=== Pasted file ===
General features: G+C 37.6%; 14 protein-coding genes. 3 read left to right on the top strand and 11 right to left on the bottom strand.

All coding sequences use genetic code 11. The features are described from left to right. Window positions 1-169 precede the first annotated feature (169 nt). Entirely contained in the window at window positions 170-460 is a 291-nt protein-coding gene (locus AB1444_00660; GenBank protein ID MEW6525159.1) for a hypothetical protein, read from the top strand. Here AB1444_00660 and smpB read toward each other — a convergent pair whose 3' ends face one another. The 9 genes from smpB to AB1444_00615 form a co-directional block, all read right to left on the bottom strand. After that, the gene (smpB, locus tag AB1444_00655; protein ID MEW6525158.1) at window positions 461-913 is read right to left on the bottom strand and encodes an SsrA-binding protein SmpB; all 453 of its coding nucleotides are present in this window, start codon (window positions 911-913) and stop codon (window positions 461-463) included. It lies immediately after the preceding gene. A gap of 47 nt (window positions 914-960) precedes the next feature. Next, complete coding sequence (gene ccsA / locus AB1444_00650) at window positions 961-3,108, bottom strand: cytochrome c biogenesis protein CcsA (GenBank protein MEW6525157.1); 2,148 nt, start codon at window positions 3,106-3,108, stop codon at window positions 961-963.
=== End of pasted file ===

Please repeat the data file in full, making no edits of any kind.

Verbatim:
General features: G+C 37.6%; 14 protein-coding genes. 3 read left to right on the top strand and 11 right to left on the bottom strand.

All coding sequences use genetic code 11. The features are described from left to right. Window positions 1-169 precede the first annotated feature (169 nt). Entirely contained in the window at window positions 170-460 is a 291-nt protein-coding gene (locus AB1444_00660; GenBank protein ID MEW6525159.1) for a hypothetical protein, read from the top strand. Here AB1444_00660 and smpB read toward each other — a convergent pair whose 3' ends face one another. The 9 genes from smpB to AB1444_00615 form a co-directional block, all read right to left on the bottom strand. After that, the gene (smpB, locus tag AB1444_00655; protein ID MEW6525158.1) at window positions 461-913 is read right to left on the bottom strand and encodes an SsrA-binding protein SmpB; all 453 of its coding nucleotides are present in this window, start codon (window positions 911-913) and stop codon (window positions 461-463) included. It lies immediately after the preceding gene. A gap of 47 nt (window positions 914-960) precedes the next feature. Next, complete coding sequence (gene ccsA / locus AB1444_00650) at window positions 961-3,108, bottom strand: cytochrome c biogenesis protein CcsA (GenBank protein MEW6525157.1); 2,148 nt, start codon at window positions 3,106-3,108, stop codon at window positions 961-963.